Three of the Biggest Losers Could be Among the Biggest Winners in 2024

Some of the year’s biggest losers could be among next year’s biggest winners.

Look at illumina (ILMN), for example.

Down about 30% on the year, Illumina dealt with quite a bit of chaos. However, after missing earnings, cutting guidance, being fined by the European Union, removing its CEO, CFO, and CTO, and finally divesting its Grail investment, it’s all been priced in, we believe.

In addition, Illumina can again get back to unlocking value with its competitive advantage. For one, its scalable sequencing platform and integrated system makes it tough for customers to switch to competitors. Two, “The sale of Grail could unlock shareholder value, improve operating margins, and provide fresh liquidity for Illumina to invest in R&D and strengthen its core business,” as noted by Seeking Alpha.

Even better, analysts like what they’re seeing, too. Scotiabank analyst Sung Ji Nam, for example, just upgraded Illumina to Outperform from Sector Perform with an $185 price target. Bernstein also upgraded ILMN to Market Perform from Underperform. Stephens also initiated coverage of Illumina with an Overweight rating and $170 price target.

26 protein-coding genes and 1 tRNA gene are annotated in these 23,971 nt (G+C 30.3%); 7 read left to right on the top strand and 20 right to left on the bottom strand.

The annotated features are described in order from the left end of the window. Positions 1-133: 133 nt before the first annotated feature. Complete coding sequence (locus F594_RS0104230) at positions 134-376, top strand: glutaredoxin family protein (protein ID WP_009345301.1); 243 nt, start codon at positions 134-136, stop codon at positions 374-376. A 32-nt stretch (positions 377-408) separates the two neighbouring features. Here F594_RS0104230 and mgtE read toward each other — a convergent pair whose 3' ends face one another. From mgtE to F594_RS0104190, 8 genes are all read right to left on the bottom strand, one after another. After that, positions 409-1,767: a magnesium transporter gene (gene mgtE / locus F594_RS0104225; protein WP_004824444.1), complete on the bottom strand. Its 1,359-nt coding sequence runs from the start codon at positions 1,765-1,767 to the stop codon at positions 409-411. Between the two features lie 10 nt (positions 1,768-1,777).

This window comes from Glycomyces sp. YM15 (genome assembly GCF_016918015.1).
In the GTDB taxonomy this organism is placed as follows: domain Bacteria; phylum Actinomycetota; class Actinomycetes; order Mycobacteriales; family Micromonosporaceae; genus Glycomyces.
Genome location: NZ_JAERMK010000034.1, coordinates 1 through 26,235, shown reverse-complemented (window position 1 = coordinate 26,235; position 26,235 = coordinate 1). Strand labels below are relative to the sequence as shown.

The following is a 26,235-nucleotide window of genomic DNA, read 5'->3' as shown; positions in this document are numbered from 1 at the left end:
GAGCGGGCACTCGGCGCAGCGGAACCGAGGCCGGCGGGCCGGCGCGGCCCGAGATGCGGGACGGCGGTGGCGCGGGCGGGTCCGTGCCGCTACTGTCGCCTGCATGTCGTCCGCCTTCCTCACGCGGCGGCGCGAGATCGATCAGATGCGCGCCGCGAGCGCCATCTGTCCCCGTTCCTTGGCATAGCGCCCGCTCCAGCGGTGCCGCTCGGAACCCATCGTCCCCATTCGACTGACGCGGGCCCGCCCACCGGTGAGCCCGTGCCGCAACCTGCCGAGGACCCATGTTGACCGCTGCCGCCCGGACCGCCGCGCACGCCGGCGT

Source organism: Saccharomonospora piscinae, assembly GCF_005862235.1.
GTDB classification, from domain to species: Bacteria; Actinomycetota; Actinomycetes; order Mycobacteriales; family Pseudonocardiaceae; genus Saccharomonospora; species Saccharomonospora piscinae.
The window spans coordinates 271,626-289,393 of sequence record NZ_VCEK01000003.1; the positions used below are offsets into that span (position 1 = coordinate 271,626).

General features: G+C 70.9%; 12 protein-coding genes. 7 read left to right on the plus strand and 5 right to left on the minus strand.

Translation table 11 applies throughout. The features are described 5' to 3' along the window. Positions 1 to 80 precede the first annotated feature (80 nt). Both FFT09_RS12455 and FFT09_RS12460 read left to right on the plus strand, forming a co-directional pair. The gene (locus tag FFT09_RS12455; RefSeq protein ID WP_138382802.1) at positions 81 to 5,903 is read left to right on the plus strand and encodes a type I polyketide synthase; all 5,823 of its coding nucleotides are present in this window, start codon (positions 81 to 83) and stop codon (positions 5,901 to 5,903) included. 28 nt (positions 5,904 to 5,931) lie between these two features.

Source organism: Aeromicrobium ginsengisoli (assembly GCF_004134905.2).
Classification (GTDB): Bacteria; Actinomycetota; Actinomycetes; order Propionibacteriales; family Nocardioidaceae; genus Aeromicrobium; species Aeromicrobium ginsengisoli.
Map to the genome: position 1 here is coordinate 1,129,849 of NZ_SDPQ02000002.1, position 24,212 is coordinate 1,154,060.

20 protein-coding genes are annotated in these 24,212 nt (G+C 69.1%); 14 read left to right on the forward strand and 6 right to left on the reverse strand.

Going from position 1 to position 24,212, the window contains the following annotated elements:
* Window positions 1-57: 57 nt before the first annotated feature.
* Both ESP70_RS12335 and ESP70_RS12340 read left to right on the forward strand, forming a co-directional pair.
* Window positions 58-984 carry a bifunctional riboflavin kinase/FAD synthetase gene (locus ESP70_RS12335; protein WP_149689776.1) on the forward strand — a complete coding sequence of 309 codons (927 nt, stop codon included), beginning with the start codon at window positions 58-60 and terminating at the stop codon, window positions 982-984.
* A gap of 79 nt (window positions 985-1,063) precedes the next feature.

Albemarle (ALB)

With lithium supply issues, Albemarle (ALB) was torn apart in 2023. In fact, since July, it slipped from about $240 to $110. However, with lithium prices starting to recover, so is ALB.  

We also have to consider that, over the long-term, lithium supply won’t be able to keep up with demand. For example, Albemarle “expects global lithium demand to exceed supply by 500,000 metric tons in 2030. Various consultancies and other producers have slightly different projections, but all warn of a looming shortage,” as noted by Reuters.

Enphase Energy (ENPH)

There’s also Enphase Energy (ENPH), which fell from about $320 in late 2022 to a low of about $76 by late 2023. All after poor earnings, and stalled solar installations in the U.S. The good news is that ENPH is starting to recover lost ground, especially with solar expected to regain lost ground in the new year with expectations for lower interest rates.And, according to Bloomberg, “Electricity generated from U.S. solar and wind systems will surpass power produced by burning coal for the first time next year, driven by surging panel installations. Developers are expected to install 23 gigawatts of solar capacity this year and an additional 37 gigawatts next year, making it the fastest-growing source of new generation.”

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